When dating at work goes wrong
From awkward to train wreck, knowing how to deal with a failed workplace romance can help an employee keep his job. It's important to sit down and have a discussion after a workplace romance goes wrong. The two partners are going to see each other at some point, so having a discussion about how things will work is essential.
A final lunch date or even just a phone call can help get things sorted out. While this can be awkward at first, it's a lot better to clear the air. This will help to minimize awkwardness around the office. Unless the partners work very closely with one another, it's a good idea for each to be as scarce as possible. Breaking up, as they say, is hard to do. When a couple splits, they generally don't want to spend time together or even see each other for a while. In some cases this isn't realistic.
In other cases, it's essential. Maintain a business-like demeanor at all times. Sometimes, despite one's best intentions, things can get ugly. Breakups are hard and the emotional processing can be difficult for some people. If things start getting bad, it's time to talk to an HR person about working out the differences.
Romance In The Workplace: The Good, The Bad And The Ugly
Note that if there is a company policy against employee fraternization, this can be met with disciplinary action. Still, whatever disciplinary action is meted out will be better than simply dealing with another person's bad attitude. Sometimes, the fallout from a workplace romance gone wrong can't be avoided. The workplace becomes toxic. In this case, it's time to move on.
What to Do if a Relationship at the Workplace Goes Bad - Woman
Some described it as the most difficult period of their lives. In many break-up scenarios that play out in the workplace, the challenge for the two employees is how to control their emotions at work.
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Of further detriment to the professional identity of women involved in a workplace romance is the sexual double-standard. In one circumstance the former relationship partners were working in a team situation, in different states.
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In essence, embodying professional archetypes about what a manager is and what professional behaviour in the workplace is. The damage is rarely confined to the two employees who were in the relationship. A relationship break-up can also have a detrimental effect on work performance, whether or not the former partners work together.
The breakdown of an office romance often affects co-workers, and can be socially divisive in a workplace. More dangerous is where one of the former partners deliberately harms the other, for example by discussing intimate aspects of the relationship and break-up with colleagues including lascivious sexual details. She was sitting there in a meeting with him and she said it took every ounce of concentration to not allow her anger to show through. Both during and after the relationship, the employees should be formally directed not to allow their personal biases to interfere with their professionalism.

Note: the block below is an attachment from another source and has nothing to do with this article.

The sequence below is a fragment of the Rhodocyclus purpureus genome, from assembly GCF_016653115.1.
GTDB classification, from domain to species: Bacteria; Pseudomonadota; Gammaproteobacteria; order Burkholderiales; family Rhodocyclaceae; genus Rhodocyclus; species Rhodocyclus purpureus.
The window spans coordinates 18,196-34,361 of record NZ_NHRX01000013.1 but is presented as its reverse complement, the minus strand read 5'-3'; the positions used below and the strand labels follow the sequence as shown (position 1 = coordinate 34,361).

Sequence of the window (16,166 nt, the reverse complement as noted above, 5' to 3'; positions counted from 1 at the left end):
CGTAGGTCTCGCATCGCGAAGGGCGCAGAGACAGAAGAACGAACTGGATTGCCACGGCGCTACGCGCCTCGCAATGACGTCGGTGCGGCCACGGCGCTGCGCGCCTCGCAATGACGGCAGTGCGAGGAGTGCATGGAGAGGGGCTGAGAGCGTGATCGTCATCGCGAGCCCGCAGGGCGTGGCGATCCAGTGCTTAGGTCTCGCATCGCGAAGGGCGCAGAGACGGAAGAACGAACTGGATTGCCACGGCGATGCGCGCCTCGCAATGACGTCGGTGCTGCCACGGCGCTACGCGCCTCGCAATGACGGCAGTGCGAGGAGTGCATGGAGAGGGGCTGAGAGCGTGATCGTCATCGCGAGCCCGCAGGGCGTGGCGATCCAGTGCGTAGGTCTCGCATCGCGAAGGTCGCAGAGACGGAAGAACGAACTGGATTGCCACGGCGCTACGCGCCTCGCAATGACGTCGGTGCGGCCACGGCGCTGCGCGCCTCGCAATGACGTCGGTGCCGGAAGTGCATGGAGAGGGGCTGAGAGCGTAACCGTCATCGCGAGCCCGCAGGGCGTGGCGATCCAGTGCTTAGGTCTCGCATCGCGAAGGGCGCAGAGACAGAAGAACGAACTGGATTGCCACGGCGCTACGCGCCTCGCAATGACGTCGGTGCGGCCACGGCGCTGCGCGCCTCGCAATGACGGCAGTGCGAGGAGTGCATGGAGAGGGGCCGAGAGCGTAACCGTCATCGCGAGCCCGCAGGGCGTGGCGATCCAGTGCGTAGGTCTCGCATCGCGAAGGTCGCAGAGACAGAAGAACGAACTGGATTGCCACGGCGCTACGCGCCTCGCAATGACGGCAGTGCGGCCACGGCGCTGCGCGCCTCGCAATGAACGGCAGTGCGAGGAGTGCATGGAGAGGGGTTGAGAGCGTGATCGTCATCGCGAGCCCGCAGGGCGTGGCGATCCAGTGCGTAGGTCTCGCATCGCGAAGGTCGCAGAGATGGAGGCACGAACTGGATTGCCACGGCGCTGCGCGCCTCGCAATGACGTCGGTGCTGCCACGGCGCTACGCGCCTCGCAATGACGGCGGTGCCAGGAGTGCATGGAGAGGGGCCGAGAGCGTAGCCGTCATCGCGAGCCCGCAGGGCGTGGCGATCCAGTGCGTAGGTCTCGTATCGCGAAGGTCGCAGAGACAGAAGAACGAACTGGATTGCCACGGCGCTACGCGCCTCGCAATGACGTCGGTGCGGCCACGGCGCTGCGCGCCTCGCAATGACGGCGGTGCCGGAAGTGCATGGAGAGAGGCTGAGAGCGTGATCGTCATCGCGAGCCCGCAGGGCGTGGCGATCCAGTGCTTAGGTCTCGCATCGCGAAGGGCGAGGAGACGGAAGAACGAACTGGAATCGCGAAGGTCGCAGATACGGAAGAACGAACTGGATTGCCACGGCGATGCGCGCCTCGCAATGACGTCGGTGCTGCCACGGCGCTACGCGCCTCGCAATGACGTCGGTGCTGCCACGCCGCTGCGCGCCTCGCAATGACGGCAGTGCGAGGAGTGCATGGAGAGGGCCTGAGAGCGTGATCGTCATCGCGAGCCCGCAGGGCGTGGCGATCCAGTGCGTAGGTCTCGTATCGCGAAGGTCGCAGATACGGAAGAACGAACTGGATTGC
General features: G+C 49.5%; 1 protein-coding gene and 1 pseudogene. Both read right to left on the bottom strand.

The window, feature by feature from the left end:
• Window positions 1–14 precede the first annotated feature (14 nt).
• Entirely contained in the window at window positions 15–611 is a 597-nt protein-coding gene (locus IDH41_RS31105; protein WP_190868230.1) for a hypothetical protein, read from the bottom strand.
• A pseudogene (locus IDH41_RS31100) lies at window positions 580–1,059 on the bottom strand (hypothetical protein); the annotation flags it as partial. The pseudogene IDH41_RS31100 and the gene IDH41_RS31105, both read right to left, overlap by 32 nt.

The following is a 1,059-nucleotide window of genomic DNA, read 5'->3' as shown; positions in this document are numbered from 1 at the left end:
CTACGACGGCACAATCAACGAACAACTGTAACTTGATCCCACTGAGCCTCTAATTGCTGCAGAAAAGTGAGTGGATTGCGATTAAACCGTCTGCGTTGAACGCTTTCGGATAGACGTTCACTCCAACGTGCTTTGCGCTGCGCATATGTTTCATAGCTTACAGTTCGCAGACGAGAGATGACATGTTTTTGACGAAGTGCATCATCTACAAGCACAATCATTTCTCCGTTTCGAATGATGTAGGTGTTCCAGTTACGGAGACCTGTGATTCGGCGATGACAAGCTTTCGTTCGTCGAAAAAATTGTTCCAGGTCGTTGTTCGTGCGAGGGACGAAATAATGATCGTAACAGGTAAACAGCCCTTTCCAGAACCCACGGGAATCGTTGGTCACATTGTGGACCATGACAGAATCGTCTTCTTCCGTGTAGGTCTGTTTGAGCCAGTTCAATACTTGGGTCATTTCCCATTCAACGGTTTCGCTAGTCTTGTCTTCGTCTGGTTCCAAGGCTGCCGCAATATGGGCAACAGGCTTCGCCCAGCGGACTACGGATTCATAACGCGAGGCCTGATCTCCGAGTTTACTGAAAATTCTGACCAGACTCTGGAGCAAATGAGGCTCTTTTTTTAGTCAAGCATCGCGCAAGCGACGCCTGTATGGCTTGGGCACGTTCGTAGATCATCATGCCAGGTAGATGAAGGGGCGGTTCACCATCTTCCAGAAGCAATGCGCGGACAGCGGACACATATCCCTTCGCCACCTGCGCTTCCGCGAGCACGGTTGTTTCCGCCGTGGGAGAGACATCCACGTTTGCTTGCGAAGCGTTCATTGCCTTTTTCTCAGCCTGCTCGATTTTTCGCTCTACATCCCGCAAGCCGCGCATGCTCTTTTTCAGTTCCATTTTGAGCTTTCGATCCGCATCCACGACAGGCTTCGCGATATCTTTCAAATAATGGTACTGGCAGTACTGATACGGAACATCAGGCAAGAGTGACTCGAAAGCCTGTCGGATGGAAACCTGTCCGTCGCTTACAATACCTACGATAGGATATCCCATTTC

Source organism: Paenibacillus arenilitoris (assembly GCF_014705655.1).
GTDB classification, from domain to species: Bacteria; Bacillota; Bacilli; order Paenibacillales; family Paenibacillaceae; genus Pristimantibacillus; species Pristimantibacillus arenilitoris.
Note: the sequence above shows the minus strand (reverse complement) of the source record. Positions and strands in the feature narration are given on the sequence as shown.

After the relationship has ended, there is a heightened risk of discrimination and bullying claims. Do not drive past their house. Remove photos, remove reminders of this person. Byrne explains that stimuli, whether visual or audio, will trigger an emotional reaction, so every time the two employees interact, the painful or destructive emotions are potentially reactivated. As a result, it may be appropriate for the employer to facilitate a temporary separation of the two employees, ideally with their consent.
The rules of office romances: whatever you do, don't look down
Separating the two employees, even by one floor or into a different work area, might make it easier for them to move on emotionally. The employer must take care not to cause detriment to either party, such as demoting one of them, removing responsibilities without their agreement, or making it difficult for them to achieve their work goals. Some employees may self-select and leave the organisation, but employers must not discriminate against one or both of the employees because of their relationship or its break-up.
Byrne recommends that employers have clear policies about conflict of interest which explicitly address appropriate and inappropriate relationships in the workplace, in the context of power dynamics and hierarchical reporting structures. Conflicts of interest should always be disclosed early, and managed openly, with the supervision of a more senior manager.
Byrne notes that part of the problem is both the employees and the employer understanding the nature of the relationship, and determining at what stage a relationship has started. Byrne gave the example: For many employees, flirtatious behaviour and drunken banter at a work function can lead to sexual conduct that is either wanted, or unwanted sexual harassment. If employers do not make their expectations clear — both in terms of what behaviour is acceptable, and when and where the policies apply — staff will have no guidance, and employers will struggle to police any bad behaviour.